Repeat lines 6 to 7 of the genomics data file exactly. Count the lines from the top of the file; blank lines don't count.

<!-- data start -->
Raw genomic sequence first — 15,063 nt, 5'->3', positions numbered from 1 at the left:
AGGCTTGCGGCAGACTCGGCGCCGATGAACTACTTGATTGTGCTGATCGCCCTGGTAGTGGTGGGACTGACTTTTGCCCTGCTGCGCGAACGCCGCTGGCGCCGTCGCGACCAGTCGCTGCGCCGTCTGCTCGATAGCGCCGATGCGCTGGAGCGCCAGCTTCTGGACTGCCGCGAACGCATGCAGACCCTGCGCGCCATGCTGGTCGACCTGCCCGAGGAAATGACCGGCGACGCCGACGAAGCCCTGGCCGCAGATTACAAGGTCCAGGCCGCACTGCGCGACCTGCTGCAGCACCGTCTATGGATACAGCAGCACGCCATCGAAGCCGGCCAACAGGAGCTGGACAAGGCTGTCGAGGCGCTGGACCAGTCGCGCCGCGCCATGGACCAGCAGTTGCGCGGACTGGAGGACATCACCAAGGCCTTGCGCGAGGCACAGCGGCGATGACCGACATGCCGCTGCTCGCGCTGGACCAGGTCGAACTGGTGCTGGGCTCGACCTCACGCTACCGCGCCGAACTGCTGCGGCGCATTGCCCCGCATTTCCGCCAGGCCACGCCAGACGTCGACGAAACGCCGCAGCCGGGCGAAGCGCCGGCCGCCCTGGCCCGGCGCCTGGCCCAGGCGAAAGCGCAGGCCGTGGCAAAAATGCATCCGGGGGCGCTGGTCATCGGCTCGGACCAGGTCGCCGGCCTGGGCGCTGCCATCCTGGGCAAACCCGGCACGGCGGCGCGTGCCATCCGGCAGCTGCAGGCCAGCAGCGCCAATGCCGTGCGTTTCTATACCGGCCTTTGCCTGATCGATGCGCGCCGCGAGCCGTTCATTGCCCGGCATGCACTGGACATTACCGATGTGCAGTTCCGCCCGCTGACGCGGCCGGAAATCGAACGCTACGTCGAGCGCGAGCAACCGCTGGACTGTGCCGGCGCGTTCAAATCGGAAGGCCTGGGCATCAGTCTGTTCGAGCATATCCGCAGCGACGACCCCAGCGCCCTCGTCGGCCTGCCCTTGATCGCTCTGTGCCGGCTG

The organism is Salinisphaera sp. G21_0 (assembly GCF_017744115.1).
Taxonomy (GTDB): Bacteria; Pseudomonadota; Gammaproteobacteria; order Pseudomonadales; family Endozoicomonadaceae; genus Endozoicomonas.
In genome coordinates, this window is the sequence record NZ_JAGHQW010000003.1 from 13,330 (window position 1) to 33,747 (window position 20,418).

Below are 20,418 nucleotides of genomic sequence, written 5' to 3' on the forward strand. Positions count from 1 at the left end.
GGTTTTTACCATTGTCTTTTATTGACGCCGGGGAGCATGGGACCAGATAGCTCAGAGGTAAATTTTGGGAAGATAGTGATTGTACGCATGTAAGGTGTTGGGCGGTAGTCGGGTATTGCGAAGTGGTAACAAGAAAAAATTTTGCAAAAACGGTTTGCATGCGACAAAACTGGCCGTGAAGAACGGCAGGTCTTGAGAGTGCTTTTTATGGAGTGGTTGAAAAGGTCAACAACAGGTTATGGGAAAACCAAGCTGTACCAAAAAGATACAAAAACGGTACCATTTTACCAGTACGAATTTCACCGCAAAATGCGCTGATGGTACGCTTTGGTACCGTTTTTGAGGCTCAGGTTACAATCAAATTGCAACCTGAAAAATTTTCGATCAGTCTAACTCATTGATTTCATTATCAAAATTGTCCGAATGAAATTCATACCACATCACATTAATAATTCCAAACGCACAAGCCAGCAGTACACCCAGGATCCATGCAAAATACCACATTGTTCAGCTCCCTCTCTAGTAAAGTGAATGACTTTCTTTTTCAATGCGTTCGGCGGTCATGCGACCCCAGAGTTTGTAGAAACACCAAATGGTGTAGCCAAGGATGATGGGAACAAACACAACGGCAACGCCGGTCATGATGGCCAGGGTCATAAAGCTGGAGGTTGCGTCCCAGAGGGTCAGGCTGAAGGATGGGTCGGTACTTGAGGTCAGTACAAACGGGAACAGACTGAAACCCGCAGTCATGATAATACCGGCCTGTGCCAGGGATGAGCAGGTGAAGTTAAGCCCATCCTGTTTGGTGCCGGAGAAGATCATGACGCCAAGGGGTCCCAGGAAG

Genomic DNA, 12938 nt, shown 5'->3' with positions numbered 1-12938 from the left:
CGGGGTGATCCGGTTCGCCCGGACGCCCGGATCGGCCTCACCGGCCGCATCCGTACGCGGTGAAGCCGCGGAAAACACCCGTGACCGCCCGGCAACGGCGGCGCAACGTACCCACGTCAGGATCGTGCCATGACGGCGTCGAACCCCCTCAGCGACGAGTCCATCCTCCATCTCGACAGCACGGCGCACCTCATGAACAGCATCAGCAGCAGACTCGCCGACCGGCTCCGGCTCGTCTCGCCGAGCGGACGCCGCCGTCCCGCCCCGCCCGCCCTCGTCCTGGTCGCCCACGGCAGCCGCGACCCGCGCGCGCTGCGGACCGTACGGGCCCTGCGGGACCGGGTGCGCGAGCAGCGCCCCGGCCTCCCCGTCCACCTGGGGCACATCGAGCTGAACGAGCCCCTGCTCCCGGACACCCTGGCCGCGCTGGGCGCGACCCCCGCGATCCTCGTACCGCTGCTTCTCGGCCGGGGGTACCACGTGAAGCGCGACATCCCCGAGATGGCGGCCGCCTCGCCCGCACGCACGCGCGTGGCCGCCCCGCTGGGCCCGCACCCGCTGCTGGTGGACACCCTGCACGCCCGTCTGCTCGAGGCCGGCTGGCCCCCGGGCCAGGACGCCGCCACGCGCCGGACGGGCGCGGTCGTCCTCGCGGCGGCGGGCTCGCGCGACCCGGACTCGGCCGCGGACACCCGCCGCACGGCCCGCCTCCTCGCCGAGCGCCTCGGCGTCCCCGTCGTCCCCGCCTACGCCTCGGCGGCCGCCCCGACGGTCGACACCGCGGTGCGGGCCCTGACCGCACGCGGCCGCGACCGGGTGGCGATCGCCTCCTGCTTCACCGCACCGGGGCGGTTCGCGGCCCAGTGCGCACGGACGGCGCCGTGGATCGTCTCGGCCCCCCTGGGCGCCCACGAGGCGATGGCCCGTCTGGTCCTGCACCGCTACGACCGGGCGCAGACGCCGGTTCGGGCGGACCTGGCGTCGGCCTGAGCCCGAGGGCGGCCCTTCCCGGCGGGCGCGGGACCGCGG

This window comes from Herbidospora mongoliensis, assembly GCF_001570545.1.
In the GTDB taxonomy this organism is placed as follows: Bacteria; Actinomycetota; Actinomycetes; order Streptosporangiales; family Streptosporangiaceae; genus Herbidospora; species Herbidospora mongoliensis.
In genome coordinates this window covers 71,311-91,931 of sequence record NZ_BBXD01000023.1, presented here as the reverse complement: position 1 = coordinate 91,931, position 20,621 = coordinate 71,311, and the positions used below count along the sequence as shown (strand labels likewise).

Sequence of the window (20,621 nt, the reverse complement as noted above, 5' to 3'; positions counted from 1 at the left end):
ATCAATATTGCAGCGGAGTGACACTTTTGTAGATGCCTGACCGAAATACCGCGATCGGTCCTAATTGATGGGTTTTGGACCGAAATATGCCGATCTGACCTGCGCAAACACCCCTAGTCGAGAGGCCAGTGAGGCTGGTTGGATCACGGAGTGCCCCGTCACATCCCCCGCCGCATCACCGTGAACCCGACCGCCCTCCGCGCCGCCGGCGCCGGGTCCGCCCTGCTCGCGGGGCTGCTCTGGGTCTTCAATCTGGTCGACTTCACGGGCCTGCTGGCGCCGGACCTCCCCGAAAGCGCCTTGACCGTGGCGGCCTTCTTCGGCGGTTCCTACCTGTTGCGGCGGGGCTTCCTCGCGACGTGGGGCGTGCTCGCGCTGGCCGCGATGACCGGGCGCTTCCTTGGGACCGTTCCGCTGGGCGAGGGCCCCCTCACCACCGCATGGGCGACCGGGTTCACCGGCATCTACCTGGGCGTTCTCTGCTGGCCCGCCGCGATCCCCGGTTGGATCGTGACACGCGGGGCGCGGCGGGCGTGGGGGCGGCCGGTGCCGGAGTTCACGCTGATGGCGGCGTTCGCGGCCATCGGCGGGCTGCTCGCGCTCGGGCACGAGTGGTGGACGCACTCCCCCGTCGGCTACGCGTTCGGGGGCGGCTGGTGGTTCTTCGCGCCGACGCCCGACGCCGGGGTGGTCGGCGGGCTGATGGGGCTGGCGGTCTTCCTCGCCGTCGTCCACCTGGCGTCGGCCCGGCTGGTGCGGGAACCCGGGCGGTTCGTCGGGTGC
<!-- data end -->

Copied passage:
Below are 20,418 nucleotides of genomic sequence, written 5' to 3' on the forward strand. Positions count from 1 at the left end.
GGTTTTTACCATTGTCTTTTATTGACGCCGGGGAGCATGGGACCAGATAGCTCAGAGGTAAATTTTGGGAAGATAGTGATTGTACGCATGTAAGGTGTTGGGCGGTAGTCGGGTATTGCGAAGTGGTAACAAGAAAAAATTTTGCAAAAACGGTTTGCATGCGACAAAACTGGCCGTGAAGAACGGCAGGTCTTGAGAGTGCTTTTTATGGAGTGGTTGAAAAGGTCAACAACAGGTTATGGGAAAACCAAGCTGTACCAAAAAGATACAAAAACGGTACCATTTTACCAGTACGAATTTCACCGCAAAATGCGCTGATGGTACGCTTTGGTACCGTTTTTGAGGCTCAGGTTACAATCAAATTGCAACCTGAAAAATTTTCGATCAGTCTAACTCATTGATTTCATTATCAAAATTGTCCGAATGAAATTCATACCACATCACATTAATAATTCCAAACGCACAAGCCAGCAGTACACCCAGGATCCATGCAAAATACCACATTGTTCAGCTCCCTCTCTAGTAAAGTGAATGACTTTCTTTTTCAATGCGTTCGGCGGTCATGCGACCCCAGAGTTTGTAGAAACACCAAATGGTGTAGCCAAGGATGATGGGAACAAACACAACGGCAACGCCGGTCATGATGGCCAGGGTCATAAAGCTGGAGGTTGCGTCCCAGAGGGTCAGGCTGAAGGATGGGTCGGTACTTGAGGTCAGTACAAACGGGAACAGACTGAAACCCGCAGTCATGATAATACCGGCCTGTGCCAGGGATGAGCAGGTGAAGTTAAGCCCATCCTGTTTGGTGCCGGAGAAGATCATGACGCCAAGGGGTCCCAGGAAG